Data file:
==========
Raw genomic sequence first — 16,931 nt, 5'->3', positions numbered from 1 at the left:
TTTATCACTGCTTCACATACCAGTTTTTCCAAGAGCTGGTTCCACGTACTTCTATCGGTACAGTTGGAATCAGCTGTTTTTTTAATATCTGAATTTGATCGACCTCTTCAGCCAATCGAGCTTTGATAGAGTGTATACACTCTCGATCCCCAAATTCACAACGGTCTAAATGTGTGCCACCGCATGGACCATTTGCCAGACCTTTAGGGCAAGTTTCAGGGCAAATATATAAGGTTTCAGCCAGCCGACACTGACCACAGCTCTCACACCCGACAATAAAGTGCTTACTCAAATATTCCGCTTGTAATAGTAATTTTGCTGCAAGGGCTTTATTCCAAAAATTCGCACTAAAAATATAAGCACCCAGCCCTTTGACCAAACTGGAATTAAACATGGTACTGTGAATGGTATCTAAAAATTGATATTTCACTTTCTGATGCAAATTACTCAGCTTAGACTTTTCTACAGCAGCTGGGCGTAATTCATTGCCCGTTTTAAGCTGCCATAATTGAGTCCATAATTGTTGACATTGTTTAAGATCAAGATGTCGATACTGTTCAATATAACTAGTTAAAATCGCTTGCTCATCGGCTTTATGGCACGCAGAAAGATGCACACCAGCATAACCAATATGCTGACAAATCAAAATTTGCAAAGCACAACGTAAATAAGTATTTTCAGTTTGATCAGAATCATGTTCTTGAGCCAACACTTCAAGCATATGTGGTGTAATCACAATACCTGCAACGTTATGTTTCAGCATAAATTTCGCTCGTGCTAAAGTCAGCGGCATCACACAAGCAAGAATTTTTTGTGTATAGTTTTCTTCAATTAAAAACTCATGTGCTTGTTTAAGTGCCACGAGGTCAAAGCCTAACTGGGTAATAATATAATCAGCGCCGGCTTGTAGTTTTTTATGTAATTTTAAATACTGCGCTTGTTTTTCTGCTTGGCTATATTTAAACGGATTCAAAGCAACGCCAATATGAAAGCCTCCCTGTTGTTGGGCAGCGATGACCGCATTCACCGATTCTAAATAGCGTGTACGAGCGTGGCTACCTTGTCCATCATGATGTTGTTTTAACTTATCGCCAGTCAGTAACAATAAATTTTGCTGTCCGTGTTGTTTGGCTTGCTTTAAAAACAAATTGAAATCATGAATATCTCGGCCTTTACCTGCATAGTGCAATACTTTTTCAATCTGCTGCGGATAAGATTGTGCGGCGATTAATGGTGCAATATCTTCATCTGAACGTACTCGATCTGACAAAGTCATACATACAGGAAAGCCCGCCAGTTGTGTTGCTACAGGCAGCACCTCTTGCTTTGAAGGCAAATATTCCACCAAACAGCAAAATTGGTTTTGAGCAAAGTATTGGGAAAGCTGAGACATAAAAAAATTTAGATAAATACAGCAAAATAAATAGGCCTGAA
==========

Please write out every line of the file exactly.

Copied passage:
Raw genomic sequence first — 16,931 nt, 5'->3', positions numbered from 1 at the left:
TTTATCACTGCTTCACATACCAGTTTTTCCAAGAGCTGGTTCCACGTACTTCTATCGGTACAGTTGGAATCAGCTGTTTTTTTAATATCTGAATTTGATCGACCTCTTCAGCCAATCGAGCTTTGATAGAGTGTATACACTCTCGATCCCCAAATTCACAACGGTCTAAATGTGTGCCACCGCATGGACCATTTGCCAGACCTTTAGGGCAAGTTTCAGGGCAAATATATAAGGTTTCAGCCAGCCGACACTGACCACAGCTCTCACACCCGACAATAAAGTGCTTACTCAAATATTCCGCTTGTAATAGTAATTTTGCTGCAAGGGCTTTATTCCAAAAATTCGCACTAAAAATATAAGCACCCAGCCCTTTGACCAAACTGGAATTAAACATGGTACTGTGAATGGTATCTAAAAATTGATATTTCACTTTCTGATGCAAATTACTCAGCTTAGACTTTTCTACAGCAGCTGGGCGTAATTCATTGCCCGTTTTAAGCTGCCATAATTGAGTCCATAATTGTTGACATTGTTTAAGATCAAGATGTCGATACTGTTCAATATAACTAGTTAAAATCGCTTGCTCATCGGCTTTATGGCACGCAGAAAGATGCACACCAGCATAACCAATATGCTGACAAATCAAAATTTGCAAAGCACAACGTAAATAAGTATTTTCAGTTTGATCAGAATCATGTTCTTGAGCCAACACTTCAAGCATATGTGGTGTAATCACAATACCTGCAACGTTATGTTTCAGCATAAATTTCGCTCGTGCTAAAGTCAGCGGCATCACACAAGCAAGAATTTTTTGTGTATAGTTTTCTTCAATTAAAAACTCATGTGCTTGTTTAAGTGCCACGAGGTCAAAGCCTAACTGGGTAATAATATAATCAGCGCCGGCTTGTAGTTTTTTATGTAATTTTAAATACTGCGCTTGTTTTTCTGCTTGGCTATATTTAAACGGATTCAAAGCAACGCCAATATGAAAGCCTCCCTGTTGTTGGGCAGCGATGACCGCATTCACCGATTCTAAATAGCGTGTACGAGCGTGGCTACCTTGTCCATCATGATGTTGTTTTAACTTATCGCCAGTCAGTAACAATAAATTTTGCTGTCCGTGTTGTTTGGCTTGCTTTAAAAACAAATTGAAATCATGAATATCTCGGCCTTTACCTGCATAGTGCAATACTTTTTCAATCTGCTGCGGATAAGATTGTGCGGCGATTAATGGTGCAATATCTTCATCTGAACGTACTCGATCTGACAAAGTCATACATACAGGAAAGCCCGCCAGTTGTGTTGCTACAGGCAGCACCTCTTGCTTTGAAGGCAAATATTCCACCAAACAGCAAAATTGGTTTTGAGCAAAGTATTGGGAAAGCTGAGACATAAAAAAATTTAGATAAATACAGCAAAATAAATAGGCCTGAA